Austen Writes Like I Think…

Austen Writes Like I Think…

I have a manuscript due next month. Right now I’m going through the first draft tightening scenes, tightening emotions, tightening words. Passive becomes active. Run! Slay! Dart! If Winnie-the-Pooh was there, I’d have him “ponder” rather than “think, think, think.”

And, if I’m able, I’ll pull out all the adverbs – or at least use them so powerfully they make a statement. (See what I did there? 😉  )

Yet I don’t think like I write – at least not all the time. I think in gradations and repetition, like Winne-the-Pooh. I think in an unspoken, often even subconscious, standard. Comparisons are in our nature. She is taller than I am. She is younger than my daughter. She is… you fill in the blank. We think by ordering a world we know, recognize or imagine.

Austen writes just this way. She describes Marianne Dashwood from Sense and Sensibility as “still handsomer, … so lovely, … though not so correct” as her elder sister, Elinor. She compares

all her sisters against/with each other. She also employs a prodigious number of very-s, most-s, and much-es throughout all her novels. She continually compares, I think, because we readers understand it. We instinctively understand her.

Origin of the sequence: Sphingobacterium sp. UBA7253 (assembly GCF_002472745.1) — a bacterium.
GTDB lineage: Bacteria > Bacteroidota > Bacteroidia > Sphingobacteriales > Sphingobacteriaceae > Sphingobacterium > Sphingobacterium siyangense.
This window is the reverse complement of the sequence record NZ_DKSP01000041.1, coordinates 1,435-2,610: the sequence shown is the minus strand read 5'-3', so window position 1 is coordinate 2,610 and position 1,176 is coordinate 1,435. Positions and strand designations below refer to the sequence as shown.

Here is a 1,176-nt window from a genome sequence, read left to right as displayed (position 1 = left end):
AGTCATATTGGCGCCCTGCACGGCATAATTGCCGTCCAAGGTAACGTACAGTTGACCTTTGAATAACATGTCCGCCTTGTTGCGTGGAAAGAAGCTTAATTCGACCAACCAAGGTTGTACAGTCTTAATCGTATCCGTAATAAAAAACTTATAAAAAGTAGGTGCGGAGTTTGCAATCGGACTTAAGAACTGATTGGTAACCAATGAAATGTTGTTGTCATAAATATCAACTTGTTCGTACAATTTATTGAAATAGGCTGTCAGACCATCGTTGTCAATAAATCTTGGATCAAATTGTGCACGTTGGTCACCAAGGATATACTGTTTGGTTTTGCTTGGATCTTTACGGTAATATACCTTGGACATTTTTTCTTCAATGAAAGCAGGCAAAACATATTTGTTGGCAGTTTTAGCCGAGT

But as I said, that’s not how we necessarily write anymore – but to bridge the two? That might be powerful indeed.

Have a great day!

 

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7 Responses to Austen Writes Like I Think…

  1. I never thought about it that way! I will have to really look closely when I read my Jane Austen books, I think I’m missing things!lol

  2. It an ongoing balancing act, isn’t it? How to have good writing, yet readable, relatable writing. What actually defines ‘good’ writing? Then you get into period-appropriateness. Historical accuracy. I have to admit, I prefer to only skim all these categories. Dip my toes in when it seems important. Continually grow and learn, yes, but not obsess. More of a ‘write from the heart’ approach. ‘Good writing,’ whatever that exactly is, is the goal, but also enjoyable writing and ease of reading. Often, I’m most concerned with conveying emotions and actions than other details. If I describe a room or gown, it’s for ambiance or as context for upcoming actions. Luckily, Renata has different focuses. And I do mean luckily. I can’t imagine writing a Pride and Prejudice Variation alone. I wouldn’t know where to begin (Renata’s in charge of that). We all want to be better, but sometimes I wonder if we aren’t too hard on ourselves.

    Good Luck with your editing. I’m sure it will go well 🙂

    • I am sure we are too hard on ourselves. 😉 But I agree, immersing the reader in your story is far more important than adhering to rules, which continually change. Enjoy writing!

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